The maguey plant, also called a "century plant" in English, is native to Mexico. It grows best in the cold, dry climates of the rocky central highlands to the north and east of Mexico City, especially in Hidalgo and Tlaxcala states. The plant historically has had a number of uses. Fibers can be extracted from the thick leaves to make rope or fabric, its thorns can be used as needles or punches, and the membrane covering the leaves can be used as paper or for cooking. The name "maguey" was given by the Spanish, who picked it up from the Taíno. This is still its common name in Spanish, with "agave" being its technical name.
When the plant reaches maturity, the center begins to swell and elongate. This is when the plant gathers stored sugar to send up a single flower stalk, which may reach up to 20 feet in height. However, plants destined for pulque production have this flower stalk cut off, leaving a depressed surface 12–18 inches in diameter. In this center, the maguey sap, known as aguamiel, collects. It takes a maguey plant 12 years before it is mature enough to produce the sap for pulque.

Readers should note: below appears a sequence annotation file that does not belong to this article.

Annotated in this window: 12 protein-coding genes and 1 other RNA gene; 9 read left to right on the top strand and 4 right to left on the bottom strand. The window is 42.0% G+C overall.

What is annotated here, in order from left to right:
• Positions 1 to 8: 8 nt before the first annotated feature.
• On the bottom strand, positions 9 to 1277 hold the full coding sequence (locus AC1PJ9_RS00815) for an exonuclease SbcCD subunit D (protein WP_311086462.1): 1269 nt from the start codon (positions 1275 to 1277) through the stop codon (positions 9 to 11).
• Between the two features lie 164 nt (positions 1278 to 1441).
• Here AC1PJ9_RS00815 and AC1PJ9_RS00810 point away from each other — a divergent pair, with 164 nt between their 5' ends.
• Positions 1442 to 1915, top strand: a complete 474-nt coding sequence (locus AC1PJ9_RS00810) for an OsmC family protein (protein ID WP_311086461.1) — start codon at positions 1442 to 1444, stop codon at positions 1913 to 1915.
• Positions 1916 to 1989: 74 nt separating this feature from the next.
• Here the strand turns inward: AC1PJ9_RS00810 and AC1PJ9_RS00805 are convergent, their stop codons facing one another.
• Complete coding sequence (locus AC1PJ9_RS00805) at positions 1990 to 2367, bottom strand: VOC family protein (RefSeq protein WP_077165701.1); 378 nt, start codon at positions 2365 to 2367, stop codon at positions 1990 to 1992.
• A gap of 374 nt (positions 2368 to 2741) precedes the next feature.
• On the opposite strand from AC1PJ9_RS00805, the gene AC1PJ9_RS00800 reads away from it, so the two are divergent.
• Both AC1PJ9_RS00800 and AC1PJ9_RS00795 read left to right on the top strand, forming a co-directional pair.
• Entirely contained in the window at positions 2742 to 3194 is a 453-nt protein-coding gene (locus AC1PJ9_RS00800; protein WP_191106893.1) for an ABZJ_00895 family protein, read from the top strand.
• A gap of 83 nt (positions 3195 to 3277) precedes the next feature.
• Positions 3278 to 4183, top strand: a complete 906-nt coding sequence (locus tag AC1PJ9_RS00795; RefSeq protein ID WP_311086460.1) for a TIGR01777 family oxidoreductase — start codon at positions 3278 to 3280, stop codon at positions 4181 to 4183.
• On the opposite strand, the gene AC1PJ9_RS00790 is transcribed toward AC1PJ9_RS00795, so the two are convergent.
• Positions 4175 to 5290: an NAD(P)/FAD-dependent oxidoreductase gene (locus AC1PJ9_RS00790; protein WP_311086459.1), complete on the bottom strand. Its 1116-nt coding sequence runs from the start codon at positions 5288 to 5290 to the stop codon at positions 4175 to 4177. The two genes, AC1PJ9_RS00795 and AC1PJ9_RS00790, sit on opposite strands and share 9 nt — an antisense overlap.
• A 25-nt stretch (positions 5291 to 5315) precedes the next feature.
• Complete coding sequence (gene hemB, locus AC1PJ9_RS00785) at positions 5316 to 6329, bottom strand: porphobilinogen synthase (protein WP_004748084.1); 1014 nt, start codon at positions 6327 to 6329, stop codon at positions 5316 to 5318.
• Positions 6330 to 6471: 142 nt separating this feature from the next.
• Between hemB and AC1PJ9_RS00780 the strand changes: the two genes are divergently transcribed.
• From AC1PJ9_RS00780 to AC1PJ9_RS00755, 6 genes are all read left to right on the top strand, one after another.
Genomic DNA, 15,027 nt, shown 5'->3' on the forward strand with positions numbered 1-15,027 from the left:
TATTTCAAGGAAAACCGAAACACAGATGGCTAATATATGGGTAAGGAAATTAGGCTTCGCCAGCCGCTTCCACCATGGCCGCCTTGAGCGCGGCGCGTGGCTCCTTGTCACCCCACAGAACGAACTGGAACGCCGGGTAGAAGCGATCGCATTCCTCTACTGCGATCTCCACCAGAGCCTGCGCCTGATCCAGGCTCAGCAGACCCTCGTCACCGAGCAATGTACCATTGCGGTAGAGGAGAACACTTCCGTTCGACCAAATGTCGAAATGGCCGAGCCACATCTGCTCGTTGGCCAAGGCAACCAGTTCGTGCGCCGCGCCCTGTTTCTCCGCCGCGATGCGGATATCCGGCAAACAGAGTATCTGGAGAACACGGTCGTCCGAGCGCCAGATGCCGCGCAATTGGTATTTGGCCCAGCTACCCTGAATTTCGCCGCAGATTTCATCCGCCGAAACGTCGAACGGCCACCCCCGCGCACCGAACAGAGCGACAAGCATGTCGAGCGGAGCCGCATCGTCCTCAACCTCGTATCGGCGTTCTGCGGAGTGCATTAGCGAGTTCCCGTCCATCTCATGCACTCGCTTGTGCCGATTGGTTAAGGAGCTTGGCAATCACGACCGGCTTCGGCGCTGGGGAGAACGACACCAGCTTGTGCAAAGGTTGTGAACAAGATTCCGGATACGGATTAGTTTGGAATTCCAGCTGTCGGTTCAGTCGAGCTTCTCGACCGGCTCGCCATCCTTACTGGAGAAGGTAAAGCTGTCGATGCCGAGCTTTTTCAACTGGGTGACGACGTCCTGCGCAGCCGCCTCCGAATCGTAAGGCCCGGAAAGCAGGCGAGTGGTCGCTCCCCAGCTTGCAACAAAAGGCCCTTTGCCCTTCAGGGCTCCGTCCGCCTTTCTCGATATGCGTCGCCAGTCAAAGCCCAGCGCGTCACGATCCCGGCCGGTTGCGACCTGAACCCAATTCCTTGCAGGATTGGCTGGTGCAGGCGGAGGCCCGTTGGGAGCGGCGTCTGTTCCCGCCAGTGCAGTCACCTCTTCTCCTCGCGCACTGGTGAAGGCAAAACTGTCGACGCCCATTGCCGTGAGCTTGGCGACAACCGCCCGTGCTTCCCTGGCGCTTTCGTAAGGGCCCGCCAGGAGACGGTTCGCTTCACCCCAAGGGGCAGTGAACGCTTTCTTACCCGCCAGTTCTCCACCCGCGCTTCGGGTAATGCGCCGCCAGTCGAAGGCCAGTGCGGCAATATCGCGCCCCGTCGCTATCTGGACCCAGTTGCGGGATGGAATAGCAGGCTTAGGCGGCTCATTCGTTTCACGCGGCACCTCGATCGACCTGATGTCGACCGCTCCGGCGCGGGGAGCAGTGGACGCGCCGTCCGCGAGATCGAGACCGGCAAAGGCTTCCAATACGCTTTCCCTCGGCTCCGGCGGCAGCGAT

To harvest the agave sap, the tlachiquero cuts a cavity into a ripe (10–12-year-old) maguey piña. The sap (aguamiel) flows into this hollow and is siphoned off by hand, using a long-necked gourd (acocote), or a hollow stick of bamboo, and carried in a pitcher (apilote). An agave may produce five to eight liters of sap a day, but it has to be collected frequently, because natural fermentation from airborne yeasts and bacteria will start.
A good maguey can last up to a year, or some sources even say as long as three years, and will continue to produce many liters of aguamiel during that period. However, most agaves last four–six months.